Wednesday, January 20, 2016

The Best App for Productivity Isn't an App.

I get the question frequently.  As a tech guy what's the best app out there to manage your time?

New task and productivity apps come and go all the time and I've used them all.  So to go ahead and technically answer the question, day to day I'll always use Google Calendar (meetings/scheduling),  Google Notes (don't forget), Trello (prioritization/progress) , and even Gmail (this stuff all comes from somewhere).  I've found you can manage most any project within the combination of these apps. Sure,  there's more specialized ones out there but I'm talking about what makes us productive.

Turns out there's many good apps out there and then there's the process that I actually rely on:


6"x 9" Steno Books.
So hold on.  You're a tech startup guy and you're not using an app?  Blasphemy.

Well - yes and let me give some background on why you always want these in your toolkit. I like ones with a plastic cover,  for what it's worth.

They're always on.
You don't have to charge or plug in a notebook.  It's always on,  it's always there.  They're mobile, no wifi, and work everywhere.

It's an archive.
You always have a physical record nearby,  no password to remember - no locking your information into someone else's platform. No changing platforms.

You physically write.
This is an important one.  There's something about physically writing something down that binds you to a task, and triggers importance to see it through.  I'm not a psychologist,  but it's true.  At least for me.

You physically cross things off.
Goes hand and hand with the above.  I only cross something off my list when I have verified or reasonably confident it is complete.  Sticking to this one rule faithfully adds vital importance to the act of crossing something off.  Make it a habit and soon you'll start getting a feeling of accomplishment when you cross something off.  Hold yourself accountable.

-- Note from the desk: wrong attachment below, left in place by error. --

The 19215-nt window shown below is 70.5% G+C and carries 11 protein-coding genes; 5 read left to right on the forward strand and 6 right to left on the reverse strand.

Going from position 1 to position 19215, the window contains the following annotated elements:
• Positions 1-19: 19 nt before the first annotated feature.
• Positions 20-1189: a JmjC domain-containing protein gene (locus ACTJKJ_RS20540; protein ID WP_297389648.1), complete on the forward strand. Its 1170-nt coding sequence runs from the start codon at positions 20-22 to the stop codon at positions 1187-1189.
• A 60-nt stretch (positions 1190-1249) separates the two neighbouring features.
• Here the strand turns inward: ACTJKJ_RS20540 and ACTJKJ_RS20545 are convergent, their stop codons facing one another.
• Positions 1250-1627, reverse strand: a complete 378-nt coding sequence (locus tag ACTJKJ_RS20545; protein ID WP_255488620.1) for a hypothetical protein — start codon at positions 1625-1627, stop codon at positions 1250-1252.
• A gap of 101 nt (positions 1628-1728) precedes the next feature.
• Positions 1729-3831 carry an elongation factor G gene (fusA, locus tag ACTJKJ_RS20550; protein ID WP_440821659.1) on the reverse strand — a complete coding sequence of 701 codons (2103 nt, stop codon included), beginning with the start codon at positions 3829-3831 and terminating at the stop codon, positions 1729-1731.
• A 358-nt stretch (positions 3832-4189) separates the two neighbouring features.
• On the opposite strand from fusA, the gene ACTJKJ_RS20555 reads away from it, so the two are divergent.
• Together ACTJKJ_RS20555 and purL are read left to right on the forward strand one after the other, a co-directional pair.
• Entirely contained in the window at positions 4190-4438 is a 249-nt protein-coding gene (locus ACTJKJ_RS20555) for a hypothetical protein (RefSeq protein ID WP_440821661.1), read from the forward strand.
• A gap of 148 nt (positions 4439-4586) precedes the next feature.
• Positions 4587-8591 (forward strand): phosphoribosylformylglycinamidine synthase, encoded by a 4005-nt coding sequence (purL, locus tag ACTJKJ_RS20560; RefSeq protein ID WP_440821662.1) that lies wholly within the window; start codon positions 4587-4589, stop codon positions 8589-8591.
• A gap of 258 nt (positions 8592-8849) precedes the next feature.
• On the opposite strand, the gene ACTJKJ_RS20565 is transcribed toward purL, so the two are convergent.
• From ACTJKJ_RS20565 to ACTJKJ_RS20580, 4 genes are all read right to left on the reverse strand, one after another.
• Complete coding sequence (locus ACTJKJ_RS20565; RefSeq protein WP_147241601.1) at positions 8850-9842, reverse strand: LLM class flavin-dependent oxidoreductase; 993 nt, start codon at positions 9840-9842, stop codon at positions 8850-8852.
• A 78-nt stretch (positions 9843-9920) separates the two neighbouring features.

Years ago I worked for a company that had an internal task management system.  Tickets,  tasks, projects would come into it assigned from everywhere,  and I would login to see what I had to do.

Once I completed a task and click a link,  a huge page size image of a coffee cup would appear,  along with something along the lines of "Congratulations this task is complete".  Ah.  I could relax.


I worked there for five years. Literally thousands of tasks I completed to see this silly message and picture.  Some tasks took 2 minutes,  some took weeks but the outcome was always the same.  Seeing the coffee cup was pretty satisfying.  Also knowing that if I closed a task when something wasn't actually fully completed, quickly felt like cheating.  That same thing applies when crossing something off in my notebook.

I picked up the habit of using Steno books about 10 years ago while working on government projects.  They always had them around.  I'm cheap.  I started using what was there,  and it stuck.  The key to making it work is to define a standard process.  There's many standard ways to do it but I just made up a simple one that works for me,  your mileage may vary.
  1. Date the top of each new page.
  2. Draw a box next to any line signifying it's an action item
  3. Only cross off tasks when they're verified complete/closed
  4. If page fills up, I use circles across entire line signifying it is not complete and copy the line to a new page.  (This also helps show things that are taking more time or you're procrastinating on as you flip through the pages)
  5. Don't commingle tasks and notes.  Any new page can be used for notes (meetings etc) but no tasks lists on a notes page.
On the notes pages,  I will usually staple a post it note so the edge hangs outside the book and title the notes so I can find them easily.

Every Friday I will go back through the last 10 or so pages of the book and look for things I may have missed or note any accomplishments.  This helps close the week, reflect,  and plan for the next.

Each new notebook I put my name,  email address and phone number on the back cover in case I leave it somewhere (saved me several times).  I also put the date I started the new notebook.  It takes me 45-90 days to fill up a notebook,  and when it's full I write that date on the back.  This allows me to see what date range the info in each one is when I have to look back through my stack.  So yes,  I have stacks of notebooks crossing many years and projects at this point.

So that's my app. Keep things simple,  follow your own process,  and write things down the old school way.


5 comments:

Maggie Conklin said...

you rulez.

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